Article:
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Emotions: the Enemy of Smart Investing


Sometimes our emotional and cognitive tendencies can disrupt our ability to make informed, appropriate decisions, especially when investment and finances are concerned. Decisions based on habit, emotion, or speculations often have undesirable outcomes, either immediately or down the line. When these decisions involve investments, the implications can be significant. That’s why relying on scientific mathematical data is critical to creating an optimal stock portfolio. We have to ignore gut feelings and temptations like “it’s such a bargain!” and “everyone is buying that!” Like mom always said, “what if everyone jumped off a bridge?” And so, let’s review some of the most common pitfalls to successful investing:


Herd Mentality

This happens when we listen to “experts” and “thought leaders” who interpret the news and economic events with their own biases and emotions. Naturally, our individual thoughts and opinions are often influenced by the society around us, especially by those considered to be “in the know”. But is that always the way to get the best information? Probably not. Facebook’s Initial Public Offering is a great example. At the time, most experts said that Facebook stock was going to be a great investment and share prices would soar. But in practice, prices stayed low after the launch, disappointing investors.


Conformity

Lining up with the crowd. As humans, we have a tendency to go with the flow and conform to society, even when it isn’t the most logical choice. In finance and investing, this tendency is often related to fear or social pressure. But this fear of being different can lead to major financial losses. As in the Facebook case above, many investors choose to invest in stocks that seem popular, instead of trying something different – but perhaps less known – that may lead to pleasant surprises.


Anchoring

The tendency to believe that a specific situation is good or bad for investing based on something arbitrary, such as a particular price, risk level, or any other detail that happened to be the first thing we heard. For example, we may instinctively comply when someone says “buy that stock now before it goes down”, even though that’s unfounded and illogical advice. There is no objective reason to buy now but you may still do just that simply because someone suggested it. Humans naturally like simple, easy decisions and so anchoring those decisions on advice can feel right, whether or not it’s good advice.


Confirmation Bias

The search for information that corroborates our beliefs. This is such a strong bias that it makes it easy to predict human behavior. This means that if we believe a certain investment is sound, we are likely to find reasons to continue believing in it even after it starts showing negative results. In other words, once we reach a conclusion we often search for information to back our decision, among other investors, investment managers, past stock statistics, and more.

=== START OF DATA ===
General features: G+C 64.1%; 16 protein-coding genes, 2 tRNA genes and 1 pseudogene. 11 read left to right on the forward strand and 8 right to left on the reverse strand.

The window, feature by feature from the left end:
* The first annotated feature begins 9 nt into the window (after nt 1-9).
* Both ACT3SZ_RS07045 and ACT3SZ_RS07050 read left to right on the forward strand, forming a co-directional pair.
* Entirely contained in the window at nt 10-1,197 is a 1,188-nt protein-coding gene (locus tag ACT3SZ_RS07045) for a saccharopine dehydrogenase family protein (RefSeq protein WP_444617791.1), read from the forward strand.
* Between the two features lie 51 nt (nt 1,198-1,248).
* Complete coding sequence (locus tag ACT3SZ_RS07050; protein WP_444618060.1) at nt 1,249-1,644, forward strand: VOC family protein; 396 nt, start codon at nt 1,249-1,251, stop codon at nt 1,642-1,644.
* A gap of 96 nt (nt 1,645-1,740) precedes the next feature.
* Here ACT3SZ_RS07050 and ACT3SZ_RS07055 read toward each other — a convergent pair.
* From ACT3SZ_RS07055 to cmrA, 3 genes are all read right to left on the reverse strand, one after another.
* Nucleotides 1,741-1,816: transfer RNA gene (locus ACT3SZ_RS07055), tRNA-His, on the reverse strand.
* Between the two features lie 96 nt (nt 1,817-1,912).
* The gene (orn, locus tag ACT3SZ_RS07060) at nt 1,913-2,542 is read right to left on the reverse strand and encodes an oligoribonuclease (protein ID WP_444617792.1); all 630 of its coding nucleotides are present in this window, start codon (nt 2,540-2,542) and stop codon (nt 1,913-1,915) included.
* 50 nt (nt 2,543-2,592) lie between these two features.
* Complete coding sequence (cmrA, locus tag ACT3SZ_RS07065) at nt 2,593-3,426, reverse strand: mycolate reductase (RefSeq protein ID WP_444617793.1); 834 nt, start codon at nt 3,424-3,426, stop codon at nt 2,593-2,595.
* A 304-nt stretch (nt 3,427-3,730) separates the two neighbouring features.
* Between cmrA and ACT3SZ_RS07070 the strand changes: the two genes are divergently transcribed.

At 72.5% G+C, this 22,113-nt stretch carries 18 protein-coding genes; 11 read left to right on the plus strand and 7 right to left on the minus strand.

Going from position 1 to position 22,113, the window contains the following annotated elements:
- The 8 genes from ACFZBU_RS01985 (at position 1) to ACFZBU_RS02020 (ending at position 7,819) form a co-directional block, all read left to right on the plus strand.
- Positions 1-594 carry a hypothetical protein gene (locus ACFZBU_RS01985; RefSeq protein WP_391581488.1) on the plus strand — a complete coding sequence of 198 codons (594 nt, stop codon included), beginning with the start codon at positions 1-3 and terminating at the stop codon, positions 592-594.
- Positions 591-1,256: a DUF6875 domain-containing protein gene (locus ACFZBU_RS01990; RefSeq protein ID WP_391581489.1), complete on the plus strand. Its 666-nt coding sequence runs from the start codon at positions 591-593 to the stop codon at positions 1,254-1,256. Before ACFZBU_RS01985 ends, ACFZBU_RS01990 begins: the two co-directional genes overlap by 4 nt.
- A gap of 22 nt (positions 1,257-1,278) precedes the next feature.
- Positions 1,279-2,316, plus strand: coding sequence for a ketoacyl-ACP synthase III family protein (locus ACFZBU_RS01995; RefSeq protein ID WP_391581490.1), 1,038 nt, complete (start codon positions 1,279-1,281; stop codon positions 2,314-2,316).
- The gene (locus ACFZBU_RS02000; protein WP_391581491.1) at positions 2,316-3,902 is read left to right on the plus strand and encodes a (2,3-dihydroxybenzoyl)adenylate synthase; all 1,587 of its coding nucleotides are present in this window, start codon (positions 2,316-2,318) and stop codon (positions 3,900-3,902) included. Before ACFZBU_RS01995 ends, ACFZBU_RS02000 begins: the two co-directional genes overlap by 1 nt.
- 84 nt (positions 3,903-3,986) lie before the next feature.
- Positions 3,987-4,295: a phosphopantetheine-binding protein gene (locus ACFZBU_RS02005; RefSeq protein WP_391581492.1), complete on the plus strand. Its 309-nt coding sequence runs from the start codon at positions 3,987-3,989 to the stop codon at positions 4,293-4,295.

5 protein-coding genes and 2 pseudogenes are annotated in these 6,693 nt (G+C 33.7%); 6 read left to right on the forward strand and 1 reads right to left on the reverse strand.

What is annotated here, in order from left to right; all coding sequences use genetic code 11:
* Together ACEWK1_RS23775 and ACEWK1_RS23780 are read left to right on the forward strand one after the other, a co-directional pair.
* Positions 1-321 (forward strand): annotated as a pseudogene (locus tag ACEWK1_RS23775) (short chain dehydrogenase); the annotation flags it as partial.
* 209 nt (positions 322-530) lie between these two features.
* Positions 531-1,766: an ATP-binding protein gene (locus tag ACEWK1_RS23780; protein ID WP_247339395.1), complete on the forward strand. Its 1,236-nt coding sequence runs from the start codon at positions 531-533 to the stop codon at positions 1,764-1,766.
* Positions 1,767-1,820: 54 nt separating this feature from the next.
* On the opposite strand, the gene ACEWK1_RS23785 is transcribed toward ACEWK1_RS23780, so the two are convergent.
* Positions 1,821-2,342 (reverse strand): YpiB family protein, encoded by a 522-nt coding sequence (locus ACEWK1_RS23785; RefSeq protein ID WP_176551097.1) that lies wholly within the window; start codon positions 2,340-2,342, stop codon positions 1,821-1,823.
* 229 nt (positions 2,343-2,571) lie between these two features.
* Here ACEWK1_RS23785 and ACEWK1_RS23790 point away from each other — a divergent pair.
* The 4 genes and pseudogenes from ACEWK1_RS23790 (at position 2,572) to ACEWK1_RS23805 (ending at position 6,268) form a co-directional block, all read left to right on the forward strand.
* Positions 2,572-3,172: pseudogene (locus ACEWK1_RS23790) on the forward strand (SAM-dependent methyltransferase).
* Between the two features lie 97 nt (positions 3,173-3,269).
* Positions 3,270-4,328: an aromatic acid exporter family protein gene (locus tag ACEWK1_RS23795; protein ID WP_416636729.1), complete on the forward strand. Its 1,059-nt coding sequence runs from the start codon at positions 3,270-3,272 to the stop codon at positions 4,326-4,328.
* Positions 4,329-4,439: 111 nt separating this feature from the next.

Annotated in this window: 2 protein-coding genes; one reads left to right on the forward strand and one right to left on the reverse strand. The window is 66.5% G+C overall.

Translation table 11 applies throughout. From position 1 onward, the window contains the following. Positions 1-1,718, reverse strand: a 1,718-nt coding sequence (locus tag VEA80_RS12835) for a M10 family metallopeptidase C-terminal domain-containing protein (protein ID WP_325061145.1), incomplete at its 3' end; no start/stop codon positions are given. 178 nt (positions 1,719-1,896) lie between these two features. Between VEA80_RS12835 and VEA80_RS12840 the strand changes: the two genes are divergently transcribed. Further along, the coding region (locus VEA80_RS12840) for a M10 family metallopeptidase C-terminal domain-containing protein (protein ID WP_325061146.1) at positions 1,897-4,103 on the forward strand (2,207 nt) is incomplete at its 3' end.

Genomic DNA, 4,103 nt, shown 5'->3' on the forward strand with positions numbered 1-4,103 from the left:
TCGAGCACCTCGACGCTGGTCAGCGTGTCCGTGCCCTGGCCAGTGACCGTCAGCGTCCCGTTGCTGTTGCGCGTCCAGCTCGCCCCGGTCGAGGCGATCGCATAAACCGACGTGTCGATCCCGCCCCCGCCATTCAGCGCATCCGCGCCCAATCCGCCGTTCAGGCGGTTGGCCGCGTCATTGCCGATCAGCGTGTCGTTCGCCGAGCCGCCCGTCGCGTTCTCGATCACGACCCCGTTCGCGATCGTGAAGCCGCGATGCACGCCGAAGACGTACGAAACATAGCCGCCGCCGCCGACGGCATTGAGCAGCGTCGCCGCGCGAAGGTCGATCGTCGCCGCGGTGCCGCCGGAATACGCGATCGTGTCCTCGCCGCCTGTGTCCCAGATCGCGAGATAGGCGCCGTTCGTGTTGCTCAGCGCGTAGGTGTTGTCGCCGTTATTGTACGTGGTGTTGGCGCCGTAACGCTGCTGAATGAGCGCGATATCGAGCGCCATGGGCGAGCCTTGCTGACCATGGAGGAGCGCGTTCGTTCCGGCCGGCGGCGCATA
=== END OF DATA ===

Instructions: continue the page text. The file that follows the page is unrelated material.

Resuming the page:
Exaggerated Focus on Losses

The tendency to pay more attention to losses than to gains. When we do this, we are often willing to go to any lengths to avoid these losses, especially when we’re experiencing personal difficulties or larger-scale financial turbulence. When we try to avoid loss due to fear, we often make unsound financial decisions. Studies have shown that most people prefer to avoid loss than to actively gain. They are even more likely to take risks to avoid loss than to take risks that could lead to profits, a decision that is purely emotional, not rational.


Mental Accounting

The tendency to mentally split our money into two or more virtual categories and use one for investments that we consider low-risk and another for investments that we consider high-risk. In reality, every dollar is the same and all of a person’s investments are part of one larger investment strategy that should include some high-risk as well as some low-risk investments.

Human nature provides plenty of cognitive and emotional obstacles to wise investing. Therefore, there is a real need for a scientific-mathematical platform that can overcome emotion, human nature, and the need for external validation. The solution is software that can provide empirical information and neutralize all the emotional obstacles to good decision-making.


This is what Cherries is all about. The revolutionary online stock portfolio builder creates mathematically-optimized portfolios. Users can choose their favorite sectors and preferred risk levels and Cherries will then builds stock portfolios with the best possible risk-reward ratio. The platform performs comprehensive analysis on millions of pieces of data to ensure that its conclusions are based entirely on logic and hard facts. Emotion is eliminated as a factor from the very beginning so you can be sure that the portfolio Cherries has created for you is objective, rational, and not driven by gut feelings. Instincts and emotions are important factors in many aspects of life but work against us when it comes to investing.

What is Cherries?​

Cherries in an innovative platform for the construction of personally optimized stock portfolios. Its cutting-edge algorithms are based on groundbreaking statistical and mathematical models.

Cherries was developed by TFI Ltd.

© 2019 by Cherries